Proactive discussions with long-term benefits
It’s not always easy to talk about mental health, but doing so can help us normalize our feelings and foster connections with loved ones—and the same goes for the little ones in our lives. Warm, open communication between parents and kids about tough topics is associated with better outcomes for kids’ well-being. From quick chats on the way home from school to bigger discussions in trickier times, there are plenty of stress-free daily opportunities to talk to your kids about mental health. For expert insights, we sat down with Jalene Davies, a BC-based clinical counselor with more than 15 years of experience helping adults better understand the children in their lives. She shared important advice for talking to children and teens about big life topics and how each might impact their mental health.
From moving schools to having a new little sibling, there are so many life changes that can impact your child’s mental health. If you’re having trouble getting them to open up about the day to day, Davies recommends keeping conversations relaxed. “I think parents need to be aware of how they’re presenting … because if they themselves are actually more anxious, they create that space before they even connect with their kid.”
Davies suggests easygoing situations like car rides as a good place to bring up topics with kids who are hesitant to chat. Keeping the environment relaxed will in turn keep both of you relaxed, helping the conversation to flow.
Since more than 70 percent of Canadian youth admit to experiencing bullying, discussing this topic with your kids is crucial. Whether you think your child may be a victim of bullying, or want to warn them of the potential harm their own words can have, Davies recommends asking lots of questions rather than jumping straight into problem solving.
Here are some questions Davies suggests as examples.
• “I was noticing there’s some kind of conflict with you and one of those kids on the playground. How are you feeling about that?
• “Have you told anyone about it?”
• “Do you feel you know how to handle it?”
Davies emphasizes parental support over solutions. “We really want to empower and equip our kids so that they can come up with solutions on their own,” she says.
Along with the confusing physical changes that come with puberty are the emotional changes. Social pressures coupled with changing estrogen levels for girls and testosterone levels for boys can cause mood changes, sometimes even resulting in anxiety, depression, and mood swings.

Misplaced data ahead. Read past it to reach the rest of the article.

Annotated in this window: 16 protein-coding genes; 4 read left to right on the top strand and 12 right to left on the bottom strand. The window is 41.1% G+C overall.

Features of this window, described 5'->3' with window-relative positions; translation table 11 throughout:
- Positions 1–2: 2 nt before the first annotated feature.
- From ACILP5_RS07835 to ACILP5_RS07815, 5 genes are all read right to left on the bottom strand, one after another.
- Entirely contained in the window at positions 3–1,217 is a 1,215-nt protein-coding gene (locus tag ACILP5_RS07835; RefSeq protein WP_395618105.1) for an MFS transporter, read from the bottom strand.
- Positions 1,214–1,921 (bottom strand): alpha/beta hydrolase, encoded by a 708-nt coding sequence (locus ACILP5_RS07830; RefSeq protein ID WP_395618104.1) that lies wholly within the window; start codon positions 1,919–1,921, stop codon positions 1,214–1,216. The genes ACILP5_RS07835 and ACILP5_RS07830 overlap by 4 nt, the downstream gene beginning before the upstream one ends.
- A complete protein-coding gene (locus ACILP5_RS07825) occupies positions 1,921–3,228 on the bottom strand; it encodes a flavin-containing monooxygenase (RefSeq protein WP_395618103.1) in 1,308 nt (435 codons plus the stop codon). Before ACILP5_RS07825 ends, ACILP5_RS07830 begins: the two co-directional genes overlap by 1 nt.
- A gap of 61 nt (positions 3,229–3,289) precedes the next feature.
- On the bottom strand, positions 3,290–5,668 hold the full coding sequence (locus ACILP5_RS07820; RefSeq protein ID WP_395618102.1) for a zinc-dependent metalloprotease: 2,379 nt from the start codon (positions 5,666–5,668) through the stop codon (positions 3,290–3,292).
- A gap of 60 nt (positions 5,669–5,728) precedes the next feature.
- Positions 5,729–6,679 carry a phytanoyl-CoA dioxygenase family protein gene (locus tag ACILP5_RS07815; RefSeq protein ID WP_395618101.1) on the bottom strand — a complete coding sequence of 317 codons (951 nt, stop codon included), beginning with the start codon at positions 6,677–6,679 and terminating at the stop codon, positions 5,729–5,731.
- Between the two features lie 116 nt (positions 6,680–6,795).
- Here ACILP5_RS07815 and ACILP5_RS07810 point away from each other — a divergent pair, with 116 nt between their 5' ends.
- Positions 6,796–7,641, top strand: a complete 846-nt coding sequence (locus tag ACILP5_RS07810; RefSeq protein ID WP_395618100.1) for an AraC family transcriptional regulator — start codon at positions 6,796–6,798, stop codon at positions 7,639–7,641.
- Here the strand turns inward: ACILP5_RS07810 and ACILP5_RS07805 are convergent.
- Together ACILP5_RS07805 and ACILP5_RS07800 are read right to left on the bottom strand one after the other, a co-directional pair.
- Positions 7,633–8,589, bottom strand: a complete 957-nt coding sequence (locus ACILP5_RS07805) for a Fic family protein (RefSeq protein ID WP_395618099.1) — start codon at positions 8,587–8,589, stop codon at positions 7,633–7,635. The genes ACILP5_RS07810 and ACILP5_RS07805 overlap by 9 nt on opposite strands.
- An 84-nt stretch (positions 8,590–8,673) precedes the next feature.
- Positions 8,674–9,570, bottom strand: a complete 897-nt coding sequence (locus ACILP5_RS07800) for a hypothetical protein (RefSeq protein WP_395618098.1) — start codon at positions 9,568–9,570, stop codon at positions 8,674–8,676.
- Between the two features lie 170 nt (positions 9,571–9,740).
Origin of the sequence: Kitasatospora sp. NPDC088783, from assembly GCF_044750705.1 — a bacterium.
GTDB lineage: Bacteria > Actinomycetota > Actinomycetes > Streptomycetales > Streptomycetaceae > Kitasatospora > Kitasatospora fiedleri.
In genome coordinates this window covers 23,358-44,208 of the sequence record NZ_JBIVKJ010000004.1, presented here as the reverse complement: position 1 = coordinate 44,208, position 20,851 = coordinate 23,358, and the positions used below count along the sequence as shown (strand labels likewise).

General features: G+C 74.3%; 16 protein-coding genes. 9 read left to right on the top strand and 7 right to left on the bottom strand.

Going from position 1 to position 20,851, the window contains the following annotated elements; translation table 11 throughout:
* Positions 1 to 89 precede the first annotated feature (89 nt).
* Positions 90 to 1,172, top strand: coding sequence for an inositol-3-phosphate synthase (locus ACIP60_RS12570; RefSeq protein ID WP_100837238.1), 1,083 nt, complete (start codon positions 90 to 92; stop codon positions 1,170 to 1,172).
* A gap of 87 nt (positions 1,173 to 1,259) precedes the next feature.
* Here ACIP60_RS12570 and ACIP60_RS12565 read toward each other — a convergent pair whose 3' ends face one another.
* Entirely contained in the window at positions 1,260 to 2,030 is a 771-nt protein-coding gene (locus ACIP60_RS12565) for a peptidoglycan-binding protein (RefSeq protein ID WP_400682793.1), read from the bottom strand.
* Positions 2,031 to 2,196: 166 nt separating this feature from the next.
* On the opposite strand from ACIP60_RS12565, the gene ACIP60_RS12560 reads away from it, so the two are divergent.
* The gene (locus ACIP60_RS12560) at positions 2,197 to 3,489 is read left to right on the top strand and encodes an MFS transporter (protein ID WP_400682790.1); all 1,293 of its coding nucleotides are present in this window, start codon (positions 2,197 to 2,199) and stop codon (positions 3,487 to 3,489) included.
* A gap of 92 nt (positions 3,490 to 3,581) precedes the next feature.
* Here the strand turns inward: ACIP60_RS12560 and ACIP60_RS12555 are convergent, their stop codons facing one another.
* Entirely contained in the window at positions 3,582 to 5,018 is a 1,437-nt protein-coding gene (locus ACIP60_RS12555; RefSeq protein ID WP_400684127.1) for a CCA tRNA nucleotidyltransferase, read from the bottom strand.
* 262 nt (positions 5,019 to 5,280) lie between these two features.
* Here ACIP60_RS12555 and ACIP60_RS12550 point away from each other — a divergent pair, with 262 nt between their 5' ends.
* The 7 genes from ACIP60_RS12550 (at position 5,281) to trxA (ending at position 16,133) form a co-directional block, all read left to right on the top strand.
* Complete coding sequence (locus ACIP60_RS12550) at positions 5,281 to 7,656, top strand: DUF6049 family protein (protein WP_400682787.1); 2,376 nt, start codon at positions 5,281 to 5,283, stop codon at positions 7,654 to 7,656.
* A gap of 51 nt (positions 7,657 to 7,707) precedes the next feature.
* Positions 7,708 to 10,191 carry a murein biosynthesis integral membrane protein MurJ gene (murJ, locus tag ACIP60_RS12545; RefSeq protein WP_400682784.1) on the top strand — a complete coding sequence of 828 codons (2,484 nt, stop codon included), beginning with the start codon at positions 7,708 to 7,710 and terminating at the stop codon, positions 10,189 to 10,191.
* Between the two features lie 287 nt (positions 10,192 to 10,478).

If you notice your kid is struggling, Davies recommends reminding them that what they’re going through is normal. Kids may believe that “they’re weird or something’s wrong with them,” explains Davies. Help remind them that mental health changes are normal, and that they’re not alone.
As kids age, they may notice more of their peers experimenting with various substances, from alcohol to cannabis. According to the 2021 to 2022 Canadian Student Tobacco, Alcohol and Drugs Survey, 29 percent of students in grades 7 to 12 admitted to having tried an e-cigarette, 39 percent reported using alcohol in the past 12 months, and 18 percent reported using cannabis in the past 12 months. In the US, 62 percent of teens in grade 12 have abused alcohol, and 50 percent have misused a drug at least once.
If your child has already started using substances, it’s important to unpack what led them to this decision. Davies says that, for many young people, substance use represents a search for acceptance. For others, it’s a way to deal with deeper issues.
Parents will want to get to the root cause to best support kids. “If they’re self medicating for different reasons,” Davies adds, “we want to help them with that too.”
In addition to the social stresses of fitting in, relationships, and friendships that come with school, your child may feel academic pressures. There are two sides to this spectrum—the kids who are perfectionists with their work and those who feel like they can’t quite keep up.
For the perfectionist kids, Davies says it’s important not to minimize the anxiety that comes along with perfectionism. Instead, she suggests giving space for validation and recognizing their accomplishments.
And for those who are struggling with academics, Davies recommends focusing on their strengths: are they a visual learner? Hands-on learner? Great at sports? Focus on these strong points as well as productive ways to aid them in their academics, such as working with a tutor.
As the adage goes, it takes a village to raise a child. That’s why, when it comes to any topic pertaining to your child’s mental health, don’t be afraid to reach out for help from a registered professional.
Davies says that, though it is important that parents feel they can support their kids through daily life, “talking to other people and getting some outside help is [also] really important.”
If the issues your child is facing start to interfere with their day-to-day functioning, Davies says that is a good sign that it’s time to turn to a professional.